The bike has some Dunlop tires on it that are in good shape, but they're a couple of years old. Does anyone reccomend avon tires? I have crashed with Chinese tires before, but I can't afford the pirelli's I normally put on crotch rockets. I plan to push the limits of this bike once in a while, and sticking to the road is a good thing....
 

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Hey guys, I have been messing with the bike some, but have been short on free time because I bought a house that needs some work as well.
The motor runs on the bike, but poorly because of dirty or damaged carbs. I have a guy offering to sell me some known good mikuni's for it, so I'll probably go with those. My front brake is locked up, though, so I haven't been able to ride the bike at all yet. Does anybody know if I can just disassemble the calipers and clean them up with Emory cloth or something, replace the o-rings and call them good?
I joined the Yamaha triples forum, so I'll ask over there, too. It also seems like a good place to find parts as well. I think I'm going to get a standard rear wheel and tank if I can, and try to find some super bike or dirt bike bars that I like.
The seat is the last thing on the list, but it will be for sale once I figure out the direction I want to go with that.
The bike has some Dunlop tires on it that are in good shape, but they're a couple of years old. Does anyone reccomend avon tires? I have crashed with Chinese tires before, but I can't afford the pirelli's I normally put on crotch rockets. I plan to push the limits of this bike once in a while, and sticking to the road is a good thing....
Those calipers are pretty easy to rebuild if you can get the piston out. Try installing a grease fitting where the bleeder was and force it out
with a grease gun. Worked for me a few times.
Avon AM26s are great tires. If you want cheap tires that stick, Fullbores worked great in my Sporty.
 

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So you crashed on Chinese tires before...are you blaming your crash solely on the tires?

I've crashed on just about every brand of tire, bias, radial, cheap and damn expensive. Wasn't the tire that caused the crash.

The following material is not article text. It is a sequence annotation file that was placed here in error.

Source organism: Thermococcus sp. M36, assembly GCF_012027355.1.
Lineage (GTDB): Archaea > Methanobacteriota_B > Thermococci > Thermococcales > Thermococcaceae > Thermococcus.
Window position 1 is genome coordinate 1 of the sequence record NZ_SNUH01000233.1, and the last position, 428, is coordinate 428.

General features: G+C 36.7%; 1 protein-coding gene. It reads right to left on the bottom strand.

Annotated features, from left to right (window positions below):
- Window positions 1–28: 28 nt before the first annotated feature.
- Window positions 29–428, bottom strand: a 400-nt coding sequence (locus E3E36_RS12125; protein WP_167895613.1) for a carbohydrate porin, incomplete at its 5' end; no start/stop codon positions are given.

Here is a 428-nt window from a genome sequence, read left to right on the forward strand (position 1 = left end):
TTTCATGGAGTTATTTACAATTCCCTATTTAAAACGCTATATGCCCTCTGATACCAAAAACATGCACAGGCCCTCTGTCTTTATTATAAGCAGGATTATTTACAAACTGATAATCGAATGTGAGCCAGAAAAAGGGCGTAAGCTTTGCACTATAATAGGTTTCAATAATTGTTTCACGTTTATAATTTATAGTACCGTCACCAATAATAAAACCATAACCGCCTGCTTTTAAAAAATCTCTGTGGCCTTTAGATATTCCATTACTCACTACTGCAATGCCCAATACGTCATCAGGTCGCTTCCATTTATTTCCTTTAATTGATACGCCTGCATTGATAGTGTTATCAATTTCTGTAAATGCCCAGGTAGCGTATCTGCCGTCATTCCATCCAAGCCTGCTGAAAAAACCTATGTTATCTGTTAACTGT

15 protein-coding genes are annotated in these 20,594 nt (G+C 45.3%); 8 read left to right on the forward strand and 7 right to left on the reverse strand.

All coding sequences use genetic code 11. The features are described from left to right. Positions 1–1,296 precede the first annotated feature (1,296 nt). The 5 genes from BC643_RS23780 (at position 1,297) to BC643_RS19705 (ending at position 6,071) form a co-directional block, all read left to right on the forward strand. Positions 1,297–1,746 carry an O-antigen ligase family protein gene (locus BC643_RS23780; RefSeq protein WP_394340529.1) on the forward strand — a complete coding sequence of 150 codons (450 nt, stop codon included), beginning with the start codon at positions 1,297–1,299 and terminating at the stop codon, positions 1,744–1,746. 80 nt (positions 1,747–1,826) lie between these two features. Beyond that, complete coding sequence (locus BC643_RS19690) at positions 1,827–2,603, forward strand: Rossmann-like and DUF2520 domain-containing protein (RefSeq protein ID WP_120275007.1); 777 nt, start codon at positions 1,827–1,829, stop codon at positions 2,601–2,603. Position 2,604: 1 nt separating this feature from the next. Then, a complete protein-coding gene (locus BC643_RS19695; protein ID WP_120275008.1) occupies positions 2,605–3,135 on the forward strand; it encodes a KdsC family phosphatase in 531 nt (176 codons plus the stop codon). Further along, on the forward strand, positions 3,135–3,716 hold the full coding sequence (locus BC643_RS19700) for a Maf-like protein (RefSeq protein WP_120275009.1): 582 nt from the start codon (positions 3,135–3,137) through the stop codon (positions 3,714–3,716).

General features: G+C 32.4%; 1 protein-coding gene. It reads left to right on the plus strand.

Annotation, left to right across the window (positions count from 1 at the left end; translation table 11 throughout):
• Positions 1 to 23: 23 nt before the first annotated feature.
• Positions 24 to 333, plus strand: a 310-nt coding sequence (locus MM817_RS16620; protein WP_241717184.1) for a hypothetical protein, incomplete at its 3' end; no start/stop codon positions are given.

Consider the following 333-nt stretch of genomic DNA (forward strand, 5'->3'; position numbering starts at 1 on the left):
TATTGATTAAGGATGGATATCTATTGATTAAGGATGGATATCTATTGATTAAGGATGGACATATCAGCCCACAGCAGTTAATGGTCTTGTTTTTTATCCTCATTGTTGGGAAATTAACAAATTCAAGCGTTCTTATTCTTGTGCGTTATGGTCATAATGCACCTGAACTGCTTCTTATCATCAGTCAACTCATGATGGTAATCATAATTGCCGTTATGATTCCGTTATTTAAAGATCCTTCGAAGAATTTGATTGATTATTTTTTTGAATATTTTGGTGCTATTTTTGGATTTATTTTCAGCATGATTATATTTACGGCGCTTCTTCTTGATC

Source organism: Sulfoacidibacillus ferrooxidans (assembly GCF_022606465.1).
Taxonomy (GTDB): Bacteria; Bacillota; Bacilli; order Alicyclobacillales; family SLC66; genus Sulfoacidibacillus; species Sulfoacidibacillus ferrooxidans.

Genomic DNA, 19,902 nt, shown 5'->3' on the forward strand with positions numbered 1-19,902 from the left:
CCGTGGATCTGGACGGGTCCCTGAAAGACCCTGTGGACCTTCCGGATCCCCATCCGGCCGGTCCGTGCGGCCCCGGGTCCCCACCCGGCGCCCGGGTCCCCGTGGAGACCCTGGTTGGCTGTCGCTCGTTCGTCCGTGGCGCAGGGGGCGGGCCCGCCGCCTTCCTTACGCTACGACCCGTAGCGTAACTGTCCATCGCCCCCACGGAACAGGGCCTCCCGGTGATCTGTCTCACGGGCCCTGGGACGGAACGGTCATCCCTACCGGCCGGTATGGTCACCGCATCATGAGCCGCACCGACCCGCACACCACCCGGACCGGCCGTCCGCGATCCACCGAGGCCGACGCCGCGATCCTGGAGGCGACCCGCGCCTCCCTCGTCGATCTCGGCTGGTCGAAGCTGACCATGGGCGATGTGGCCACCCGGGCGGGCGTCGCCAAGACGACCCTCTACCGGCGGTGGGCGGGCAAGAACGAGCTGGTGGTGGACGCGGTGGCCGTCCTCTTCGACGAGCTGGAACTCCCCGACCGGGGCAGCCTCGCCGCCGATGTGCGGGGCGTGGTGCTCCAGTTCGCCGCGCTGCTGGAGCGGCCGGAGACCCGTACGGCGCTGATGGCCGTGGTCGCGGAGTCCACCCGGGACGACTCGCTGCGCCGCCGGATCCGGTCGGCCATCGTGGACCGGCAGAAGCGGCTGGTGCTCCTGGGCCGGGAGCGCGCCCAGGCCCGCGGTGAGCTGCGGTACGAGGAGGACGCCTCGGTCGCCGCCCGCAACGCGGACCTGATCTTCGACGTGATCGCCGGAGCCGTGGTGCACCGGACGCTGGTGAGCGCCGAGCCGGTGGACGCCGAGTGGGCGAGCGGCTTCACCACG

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Discussion Starter #31
I truly blame my own carelessness for my crash, although with better/stickier tires my delayed reaction to the guy driving on my side of the road In a curve might not have resulted in my bike sliding out from under me.
the carbs he has are the round slide smooth bore 29's I believe. I had a set on my old kz1000, and they were great. These arethe same thing just set up for a yammy triple.
Thanks for the grease gun tip! The pistons slide out pretty well with just the master cylinder, just won't slide back in to let go of my rotor. I opened the bleeder and they still wouldn't let to, so I blame the caliper rather than the hose, although I will replace all the hoses with stainless next month when I have some extra scratch...
 

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"I personally own a 850 special, and I can tell you that "shaft jacking" is more a myth than a reality."

Bullshit. It's all physics. I've owned two XS750E and one XS1100E and I can tell you, it is real. It was so bad that a high-rpm first or second gear throttle chop would hop the rear wheel off the ground. You're either riding it like a pansy or have hard-tailed the bike.

"The seca 650 I had for a while had no lash"

True, to a point. It still did have a shaft-jacking effect, but was much subdued. I had one of those too.

The first-gen Yamaha shafties used a constant-velocity universal joint, and later ones used a more traditional u-joint. I'd never heard of, seen parts of, or witnessed any Yamaha shaft final drive that locked up. Doesn't mean it never happened, but I'd say they were pretty solid from a durability standpoint.
I drove my 850 to work the other day, and as I was driving it I thought about the shaft jacking. I cracked the throttle a few times and now I agree if you think about it then you will notice it. I can't conceive of it actually hopping the wheel off the ground, but I will agree I don't drive it like I'm on a suicide ride.